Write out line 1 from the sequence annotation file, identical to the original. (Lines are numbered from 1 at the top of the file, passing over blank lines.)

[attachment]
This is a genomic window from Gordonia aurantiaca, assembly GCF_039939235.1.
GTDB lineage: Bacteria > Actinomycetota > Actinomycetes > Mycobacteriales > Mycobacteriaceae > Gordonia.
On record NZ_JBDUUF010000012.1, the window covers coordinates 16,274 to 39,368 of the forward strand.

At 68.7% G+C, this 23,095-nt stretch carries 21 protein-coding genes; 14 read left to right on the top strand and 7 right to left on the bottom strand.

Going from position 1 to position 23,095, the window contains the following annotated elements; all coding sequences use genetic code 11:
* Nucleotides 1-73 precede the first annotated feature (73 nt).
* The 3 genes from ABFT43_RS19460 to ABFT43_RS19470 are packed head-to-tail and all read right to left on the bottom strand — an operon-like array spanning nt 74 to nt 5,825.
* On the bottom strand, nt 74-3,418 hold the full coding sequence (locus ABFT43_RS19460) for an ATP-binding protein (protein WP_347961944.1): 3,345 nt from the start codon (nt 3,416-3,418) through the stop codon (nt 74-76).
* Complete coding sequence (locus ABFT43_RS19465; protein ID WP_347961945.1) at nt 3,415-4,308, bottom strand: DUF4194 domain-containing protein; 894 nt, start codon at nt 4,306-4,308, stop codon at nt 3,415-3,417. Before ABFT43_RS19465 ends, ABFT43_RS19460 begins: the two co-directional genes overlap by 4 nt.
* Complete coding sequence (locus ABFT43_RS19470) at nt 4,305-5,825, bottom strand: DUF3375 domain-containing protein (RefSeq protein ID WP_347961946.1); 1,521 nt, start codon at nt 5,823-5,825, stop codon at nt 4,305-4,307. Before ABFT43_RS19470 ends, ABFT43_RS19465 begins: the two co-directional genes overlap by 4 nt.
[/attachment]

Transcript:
This is a genomic window from Gordonia aurantiaca, assembly GCF_039939235.1.